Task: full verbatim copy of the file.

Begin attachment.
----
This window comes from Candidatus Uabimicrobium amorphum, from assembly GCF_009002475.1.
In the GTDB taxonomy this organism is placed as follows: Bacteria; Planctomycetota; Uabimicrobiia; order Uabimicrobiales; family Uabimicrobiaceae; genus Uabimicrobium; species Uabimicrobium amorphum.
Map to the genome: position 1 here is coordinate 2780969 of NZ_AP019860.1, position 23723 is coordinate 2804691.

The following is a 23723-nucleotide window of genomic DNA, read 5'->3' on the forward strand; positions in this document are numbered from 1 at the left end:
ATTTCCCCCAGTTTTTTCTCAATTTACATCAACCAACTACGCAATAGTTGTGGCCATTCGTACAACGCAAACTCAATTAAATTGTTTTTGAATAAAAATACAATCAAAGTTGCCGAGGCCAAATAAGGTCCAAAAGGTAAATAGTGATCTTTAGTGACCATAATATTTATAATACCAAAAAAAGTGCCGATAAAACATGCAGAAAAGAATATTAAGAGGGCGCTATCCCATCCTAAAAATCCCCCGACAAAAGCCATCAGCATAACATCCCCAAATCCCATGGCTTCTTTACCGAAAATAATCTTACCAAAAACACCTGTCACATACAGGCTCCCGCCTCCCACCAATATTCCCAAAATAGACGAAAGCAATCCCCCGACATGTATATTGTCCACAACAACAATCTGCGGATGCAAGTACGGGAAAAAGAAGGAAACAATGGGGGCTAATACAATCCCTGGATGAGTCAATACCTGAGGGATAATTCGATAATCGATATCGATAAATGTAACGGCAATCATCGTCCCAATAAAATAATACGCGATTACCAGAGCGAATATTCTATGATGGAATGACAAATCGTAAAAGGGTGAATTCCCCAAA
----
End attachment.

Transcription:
This window comes from Candidatus Uabimicrobium amorphum, from assembly GCF_009002475.1.
In the GTDB taxonomy this organism is placed as follows: Bacteria; Planctomycetota; Uabimicrobiia; order Uabimicrobiales; family Uabimicrobiaceae; genus Uabimicrobium; species Uabimicrobium amorphum.
Map to the genome: position 1 here is coordinate 2780969 of NZ_AP019860.1, position 23723 is coordinate 2804691.

The following is a 23723-nucleotide window of genomic DNA, read 5'->3' on the forward strand; positions in this document are numbered from 1 at the left end:
ATTTCCCCCAGTTTTTTCTCAATTTACATCAACCAACTACGCAATAGTTGTGGCCATTCGTACAACGCAAACTCAATTAAATTGTTTTTGAATAAAAATACAATCAAAGTTGCCGAGGCCAAATAAGGTCCAAAAGGTAAATAGTGATCTTTAGTGACCATAATATTTATAATACCAAAAAAAGTGCCGATAAAACATGCAGAAAAGAATATTAAGAGGGCGCTATCCCATCCTAAAAATCCCCCGACAAAAGCCATCAGCATAACATCCCCAAATCCCATGGCTTCTTTACCGAAAATAATCTTACCAAAAACACCTGTCACATACAGGCTCCCGCCTCCCACCAATATTCCCAAAATAGACGAAAGCAATCCCCCGACATGTATATTGTCCACAACAACAATCTGCGGATGCAAGTACGGGAAAAAGAAGGAAACAATGGGGGCTAATACAATCCCTGGATGAGTCAATACCTGAGGGATAATTCGATAATCGATATCGATAAATGTAACGGCAATCATCGTCCCAATAAAATAATACGCGATTACCAGAGCGAATATTCTATGATGGAATGACAAATCGTAAAAGGGTGAATTCCCCAAA